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The Importance of Finger Strength

Does it all come down to building finger strength when you're younger?

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This article appeared in Rock and Ice issue 179 (July 2009).


Can you provide background for a quote that I read from Malcolm Smith? He said, “Finger strength is everything and if you lay down a foundation [at] between 14 and 18 years old it gives you a real advantage, both in terms of performance and avoiding injury.” Is this true? 

—Mike Jonas, Commack, New York

Malcom Smith made the second ascent of the world’s first 5.14c when he repeated Ben Moon’s Hubble in the U.K. back in 1992 at the age of 18. Malcolm became notorious for his fiendish dieting and training regimes and for achieving incredible power levels in a very short period of time. Regarding his quote, I don’t think this is something that we can prove, but serious anecdotal evidence supports it. You can’t expect to reach your full potential in any sport with a high power and skill element if you get into it late in life. There are two important corollaries here. First, Malc was talking about reaching world-class levels. You can still make massive finger strength gains in your 20s and 30s and climb some very hard things. We all know that progress slows down a little and in general it becomes trickier to avoid injury in your 40s and 50s, but you can still get really strong. Staying healthy boils down to the way you train rather than age. It is possible for a teenager to completely break himself with poor training practices and for a veteran to get super-strong without the slightest tweak. The key point is to be progressive.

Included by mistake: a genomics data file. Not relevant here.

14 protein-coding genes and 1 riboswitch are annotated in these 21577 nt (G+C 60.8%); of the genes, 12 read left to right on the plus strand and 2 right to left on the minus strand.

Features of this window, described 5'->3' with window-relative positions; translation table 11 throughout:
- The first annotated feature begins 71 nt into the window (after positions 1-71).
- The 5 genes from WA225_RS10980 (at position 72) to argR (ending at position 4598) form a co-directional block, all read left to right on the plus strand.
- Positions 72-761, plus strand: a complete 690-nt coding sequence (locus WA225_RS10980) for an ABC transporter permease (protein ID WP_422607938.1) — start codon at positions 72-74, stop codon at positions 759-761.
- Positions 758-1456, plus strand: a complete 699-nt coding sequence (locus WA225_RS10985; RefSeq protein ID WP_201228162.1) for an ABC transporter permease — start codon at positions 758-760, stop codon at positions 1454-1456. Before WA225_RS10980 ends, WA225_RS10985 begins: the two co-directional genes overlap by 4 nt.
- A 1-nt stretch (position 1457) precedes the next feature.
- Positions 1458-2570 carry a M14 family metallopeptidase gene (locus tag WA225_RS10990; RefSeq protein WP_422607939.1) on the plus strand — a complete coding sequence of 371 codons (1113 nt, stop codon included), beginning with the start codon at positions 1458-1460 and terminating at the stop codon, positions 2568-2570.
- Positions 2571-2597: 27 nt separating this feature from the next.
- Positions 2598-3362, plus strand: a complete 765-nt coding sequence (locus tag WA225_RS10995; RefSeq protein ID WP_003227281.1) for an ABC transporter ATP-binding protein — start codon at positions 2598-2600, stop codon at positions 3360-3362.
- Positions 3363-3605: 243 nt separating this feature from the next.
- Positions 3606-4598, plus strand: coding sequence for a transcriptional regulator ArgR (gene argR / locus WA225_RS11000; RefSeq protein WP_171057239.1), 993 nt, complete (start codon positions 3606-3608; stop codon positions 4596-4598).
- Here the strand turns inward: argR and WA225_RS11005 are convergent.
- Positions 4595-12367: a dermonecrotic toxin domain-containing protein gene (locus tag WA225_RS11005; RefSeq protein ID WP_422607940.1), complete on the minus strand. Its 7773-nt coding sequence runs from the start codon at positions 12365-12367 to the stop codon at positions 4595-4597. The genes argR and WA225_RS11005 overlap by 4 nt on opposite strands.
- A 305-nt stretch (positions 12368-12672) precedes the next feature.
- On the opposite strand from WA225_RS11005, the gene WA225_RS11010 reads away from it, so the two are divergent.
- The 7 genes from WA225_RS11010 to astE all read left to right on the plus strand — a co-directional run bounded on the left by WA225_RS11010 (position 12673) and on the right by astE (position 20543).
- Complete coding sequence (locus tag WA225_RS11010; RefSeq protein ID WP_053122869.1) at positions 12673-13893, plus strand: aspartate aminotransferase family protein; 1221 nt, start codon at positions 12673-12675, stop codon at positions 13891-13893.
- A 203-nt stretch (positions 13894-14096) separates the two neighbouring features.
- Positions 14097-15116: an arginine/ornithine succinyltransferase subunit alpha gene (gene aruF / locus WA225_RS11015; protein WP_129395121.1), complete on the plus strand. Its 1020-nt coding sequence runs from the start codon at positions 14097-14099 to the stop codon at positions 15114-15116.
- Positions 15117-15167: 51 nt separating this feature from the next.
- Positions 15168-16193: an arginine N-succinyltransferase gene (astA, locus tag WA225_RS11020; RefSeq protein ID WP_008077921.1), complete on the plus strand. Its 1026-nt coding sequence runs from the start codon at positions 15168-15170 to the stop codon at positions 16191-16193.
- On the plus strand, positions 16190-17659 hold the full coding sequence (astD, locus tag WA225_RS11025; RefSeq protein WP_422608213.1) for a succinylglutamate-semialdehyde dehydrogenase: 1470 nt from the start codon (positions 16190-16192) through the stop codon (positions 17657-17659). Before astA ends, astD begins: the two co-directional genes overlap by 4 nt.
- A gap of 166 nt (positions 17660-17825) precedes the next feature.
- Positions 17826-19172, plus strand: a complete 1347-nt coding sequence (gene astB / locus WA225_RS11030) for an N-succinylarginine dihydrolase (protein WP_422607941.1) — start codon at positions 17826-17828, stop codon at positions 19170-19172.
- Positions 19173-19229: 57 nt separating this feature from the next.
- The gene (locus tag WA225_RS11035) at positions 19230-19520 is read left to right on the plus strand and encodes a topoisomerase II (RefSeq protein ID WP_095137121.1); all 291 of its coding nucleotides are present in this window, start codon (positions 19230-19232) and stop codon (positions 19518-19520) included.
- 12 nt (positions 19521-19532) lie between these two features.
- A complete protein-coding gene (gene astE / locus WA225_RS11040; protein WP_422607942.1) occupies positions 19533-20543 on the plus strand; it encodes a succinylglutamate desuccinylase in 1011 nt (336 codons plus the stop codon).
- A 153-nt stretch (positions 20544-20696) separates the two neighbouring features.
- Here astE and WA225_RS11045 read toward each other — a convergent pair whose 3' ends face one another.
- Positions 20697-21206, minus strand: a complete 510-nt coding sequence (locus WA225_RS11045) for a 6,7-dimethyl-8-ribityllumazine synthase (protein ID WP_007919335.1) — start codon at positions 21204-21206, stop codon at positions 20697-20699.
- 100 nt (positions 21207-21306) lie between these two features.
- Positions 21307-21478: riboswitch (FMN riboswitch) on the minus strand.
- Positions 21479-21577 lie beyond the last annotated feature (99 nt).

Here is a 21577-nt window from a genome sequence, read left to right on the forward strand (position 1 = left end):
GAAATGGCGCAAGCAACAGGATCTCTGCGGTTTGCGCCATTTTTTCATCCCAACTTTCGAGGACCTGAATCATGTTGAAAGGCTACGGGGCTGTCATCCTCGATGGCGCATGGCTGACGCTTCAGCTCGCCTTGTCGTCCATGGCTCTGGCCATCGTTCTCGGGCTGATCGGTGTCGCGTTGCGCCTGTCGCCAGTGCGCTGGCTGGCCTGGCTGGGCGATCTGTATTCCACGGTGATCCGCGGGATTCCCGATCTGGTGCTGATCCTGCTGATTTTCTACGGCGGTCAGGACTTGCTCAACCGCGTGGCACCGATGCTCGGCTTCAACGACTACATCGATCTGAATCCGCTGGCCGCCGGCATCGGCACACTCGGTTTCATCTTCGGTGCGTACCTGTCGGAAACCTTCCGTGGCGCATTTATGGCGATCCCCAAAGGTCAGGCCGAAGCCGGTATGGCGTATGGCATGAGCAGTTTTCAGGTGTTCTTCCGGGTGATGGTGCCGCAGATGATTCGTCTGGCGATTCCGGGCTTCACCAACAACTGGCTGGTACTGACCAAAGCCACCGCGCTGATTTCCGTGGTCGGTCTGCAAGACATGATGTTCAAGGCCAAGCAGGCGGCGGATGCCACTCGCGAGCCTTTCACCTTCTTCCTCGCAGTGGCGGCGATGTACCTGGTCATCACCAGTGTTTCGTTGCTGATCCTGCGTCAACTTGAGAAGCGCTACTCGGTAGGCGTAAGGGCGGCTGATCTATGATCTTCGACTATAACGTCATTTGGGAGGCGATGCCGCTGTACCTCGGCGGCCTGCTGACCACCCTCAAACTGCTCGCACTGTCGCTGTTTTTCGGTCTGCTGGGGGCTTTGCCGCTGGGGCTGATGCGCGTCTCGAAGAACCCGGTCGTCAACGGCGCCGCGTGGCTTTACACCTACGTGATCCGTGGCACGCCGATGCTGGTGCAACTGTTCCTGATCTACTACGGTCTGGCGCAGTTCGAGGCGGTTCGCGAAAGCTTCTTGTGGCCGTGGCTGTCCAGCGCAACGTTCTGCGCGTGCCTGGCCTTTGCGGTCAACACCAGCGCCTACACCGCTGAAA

Consider also that finger strength is only “everything” for bouldering and short power routes. If you shift the focus to endurance-based climbing in your later years then you are less likely to notice that you missed out on power training. Not only do humans hang on to endurance slightly longer than power, but it also seems that stamina-based climbing is less stressful on the body than bouldering. A recent example is the aging British rock star, Stevie Haston, who redpointed an enormous 5.14c roof in his mid 50s! Of course it is possible to list older climbers who have climbed extremely powerful routes or boulder problems, but most of these climbers have built up that strength from an early age, and so I guess they support Malcolm’s theory rather than disproving it.


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